CINCH sponsors second obesity summit
Story Date: Fri, 22 Mar 2013 16:24:00 EDT
|Portsmouth Mayor Kenneth Wright talks about efforts to address excessive obesity rates in Portsmouth.|
On March 22, the Consortium for Infant and Child Health (CINCH) at EVMS hosted its second Combating Obesity: The Healthy Hampton Roads Leadership Summit. More than 300 regional leaders and citizen advocates interested in building healthy communities attended the event.
This year's summit focused on providing practical information and resources to help put into action the obesity prevention strategies that were presented at the first summit in October 2011. Attendees learned evidence-based approaches and what local organizations are doing to promote healthy eating at work, how improving community design can help promote walking & biking, how to set up and maintain a community garden, ways to develop skills to work with families and children on weight and activity, and more.
The summit also helped advance the growing Healthy Hampton Roads movement, which involves several area city governments and citizen action groups. Portsmouth Mayor Kenneth Wright spoke about the city’s new Get Healthy, Portsmouth! Mayor’s Initiative. The new program will collaborate with the existing Healthy Portsmouth Coalition to promote healthy weight, physical activity and healthy eating. The Mayor has made a personal commitment to lose weight and is sponsoring programming to help Portsmouth lose 500,000 pounds in the next year.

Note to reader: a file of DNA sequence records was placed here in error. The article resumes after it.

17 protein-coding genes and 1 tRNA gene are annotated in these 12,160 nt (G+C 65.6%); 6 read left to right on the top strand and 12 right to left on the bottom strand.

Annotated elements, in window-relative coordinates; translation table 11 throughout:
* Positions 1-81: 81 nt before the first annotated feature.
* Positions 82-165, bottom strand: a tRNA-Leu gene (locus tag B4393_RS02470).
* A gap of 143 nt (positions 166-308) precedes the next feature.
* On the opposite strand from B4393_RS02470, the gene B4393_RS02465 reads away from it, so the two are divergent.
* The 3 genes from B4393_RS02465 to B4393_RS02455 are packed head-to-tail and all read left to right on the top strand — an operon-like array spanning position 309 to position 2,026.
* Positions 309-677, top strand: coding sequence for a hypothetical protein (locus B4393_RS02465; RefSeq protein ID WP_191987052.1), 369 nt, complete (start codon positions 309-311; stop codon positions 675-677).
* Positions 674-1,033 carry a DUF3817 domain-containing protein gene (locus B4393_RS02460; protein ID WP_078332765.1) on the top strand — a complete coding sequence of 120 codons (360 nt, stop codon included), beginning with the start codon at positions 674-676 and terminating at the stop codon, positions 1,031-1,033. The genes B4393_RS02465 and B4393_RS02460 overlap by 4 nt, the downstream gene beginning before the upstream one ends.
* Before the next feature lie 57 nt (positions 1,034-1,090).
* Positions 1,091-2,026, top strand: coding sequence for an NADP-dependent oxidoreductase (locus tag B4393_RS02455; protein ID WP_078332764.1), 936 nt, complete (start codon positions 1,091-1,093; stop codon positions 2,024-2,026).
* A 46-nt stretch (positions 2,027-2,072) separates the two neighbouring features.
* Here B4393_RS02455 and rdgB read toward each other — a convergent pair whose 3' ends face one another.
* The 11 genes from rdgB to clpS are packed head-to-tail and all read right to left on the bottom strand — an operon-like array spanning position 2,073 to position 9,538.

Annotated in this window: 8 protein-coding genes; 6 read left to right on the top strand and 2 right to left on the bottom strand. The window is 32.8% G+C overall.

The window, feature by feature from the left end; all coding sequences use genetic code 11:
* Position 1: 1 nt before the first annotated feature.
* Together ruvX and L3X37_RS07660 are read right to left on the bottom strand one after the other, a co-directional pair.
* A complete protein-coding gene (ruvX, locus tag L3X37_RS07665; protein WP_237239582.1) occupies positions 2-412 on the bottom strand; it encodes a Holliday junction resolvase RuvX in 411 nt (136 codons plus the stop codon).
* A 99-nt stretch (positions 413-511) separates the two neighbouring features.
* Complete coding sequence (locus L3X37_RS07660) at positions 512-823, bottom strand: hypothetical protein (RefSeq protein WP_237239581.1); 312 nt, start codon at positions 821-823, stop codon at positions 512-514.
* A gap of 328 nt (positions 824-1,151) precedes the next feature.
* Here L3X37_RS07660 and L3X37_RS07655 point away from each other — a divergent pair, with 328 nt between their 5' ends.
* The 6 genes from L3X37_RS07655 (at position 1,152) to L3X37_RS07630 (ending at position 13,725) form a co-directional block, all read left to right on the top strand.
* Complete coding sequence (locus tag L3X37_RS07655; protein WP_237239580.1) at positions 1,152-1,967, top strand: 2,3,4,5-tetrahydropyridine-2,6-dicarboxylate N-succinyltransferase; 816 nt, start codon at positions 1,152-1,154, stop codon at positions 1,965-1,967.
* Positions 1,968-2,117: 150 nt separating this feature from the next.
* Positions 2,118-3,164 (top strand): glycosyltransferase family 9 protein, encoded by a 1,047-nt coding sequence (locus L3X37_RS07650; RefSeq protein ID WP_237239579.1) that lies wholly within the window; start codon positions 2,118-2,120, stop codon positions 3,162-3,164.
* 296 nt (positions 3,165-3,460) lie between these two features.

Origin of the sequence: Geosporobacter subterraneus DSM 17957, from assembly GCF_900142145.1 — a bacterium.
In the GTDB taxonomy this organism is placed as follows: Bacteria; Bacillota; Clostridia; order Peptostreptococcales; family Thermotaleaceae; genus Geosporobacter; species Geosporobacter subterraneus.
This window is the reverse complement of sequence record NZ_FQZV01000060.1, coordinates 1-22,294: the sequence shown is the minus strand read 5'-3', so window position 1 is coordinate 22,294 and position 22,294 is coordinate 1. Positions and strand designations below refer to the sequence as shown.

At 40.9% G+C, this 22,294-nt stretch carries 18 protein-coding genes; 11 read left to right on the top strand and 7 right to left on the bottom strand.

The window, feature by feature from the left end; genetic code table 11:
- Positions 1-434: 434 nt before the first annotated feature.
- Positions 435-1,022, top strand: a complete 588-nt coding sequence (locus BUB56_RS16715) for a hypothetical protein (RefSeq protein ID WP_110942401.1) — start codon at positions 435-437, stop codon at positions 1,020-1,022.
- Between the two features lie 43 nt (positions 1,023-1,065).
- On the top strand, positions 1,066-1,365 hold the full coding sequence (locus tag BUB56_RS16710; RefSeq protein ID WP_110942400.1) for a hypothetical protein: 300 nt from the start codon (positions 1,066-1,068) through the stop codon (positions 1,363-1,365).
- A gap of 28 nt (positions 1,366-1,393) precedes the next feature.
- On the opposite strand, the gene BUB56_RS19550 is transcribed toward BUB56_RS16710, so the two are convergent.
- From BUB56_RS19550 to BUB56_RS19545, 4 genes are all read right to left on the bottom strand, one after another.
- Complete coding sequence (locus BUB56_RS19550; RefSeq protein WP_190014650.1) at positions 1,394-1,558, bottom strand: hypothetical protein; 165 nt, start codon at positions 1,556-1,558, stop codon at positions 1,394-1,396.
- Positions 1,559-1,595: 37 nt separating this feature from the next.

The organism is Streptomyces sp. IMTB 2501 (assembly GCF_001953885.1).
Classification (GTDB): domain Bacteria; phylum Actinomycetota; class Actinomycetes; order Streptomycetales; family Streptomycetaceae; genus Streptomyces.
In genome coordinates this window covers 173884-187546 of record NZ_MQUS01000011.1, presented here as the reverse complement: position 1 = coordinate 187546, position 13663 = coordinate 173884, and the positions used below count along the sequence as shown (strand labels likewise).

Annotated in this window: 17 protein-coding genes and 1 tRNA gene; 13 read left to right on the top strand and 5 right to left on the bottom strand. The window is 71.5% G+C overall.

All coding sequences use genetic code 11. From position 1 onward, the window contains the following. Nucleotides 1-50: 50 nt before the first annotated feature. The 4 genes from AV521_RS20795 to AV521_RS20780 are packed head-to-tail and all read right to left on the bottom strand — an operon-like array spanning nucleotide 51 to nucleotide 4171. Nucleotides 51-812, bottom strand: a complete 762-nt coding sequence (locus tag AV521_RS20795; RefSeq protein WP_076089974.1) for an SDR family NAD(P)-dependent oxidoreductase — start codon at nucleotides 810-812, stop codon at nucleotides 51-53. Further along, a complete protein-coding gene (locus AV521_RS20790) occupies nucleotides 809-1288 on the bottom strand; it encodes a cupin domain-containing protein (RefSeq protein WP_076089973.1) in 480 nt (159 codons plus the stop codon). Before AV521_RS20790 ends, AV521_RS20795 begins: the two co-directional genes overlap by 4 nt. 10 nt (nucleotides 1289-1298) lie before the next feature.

Obesity rates in Hampton Roads among adults are some of the highest in the nation. In Portsmouth, more than 39 percent of adults are obese (Body Mass Index of 30 and above). Obesity trends among children are similar. Since 1980, obesity prevalence among children and adolescents has almost tripled. Children in Hampton Roads are heavier than the national and state averages, according to Amy Paulson, Director of CINCH.
The summit was produced with support from the Virginia Foundation for Healthy Youth and EVMS.
CINCH is a nationally recognized child health coalition whose mission is to engage the community to improve children’s health. CINCH has improved immunization rates, asthma management and perinatal health; enrolled thousands of children in health insurance programs; promoted implementation of community obesity prevention policies; trained thousands of local health and service providers on children’s health issues; advocated for a multitude of child health issues; and brought significant resources into the region to improve children’s health. CINCH also manages the Healthy Portsmouth initiative on behalf of the City of Portsmouth. CINCH is a program of EVMS.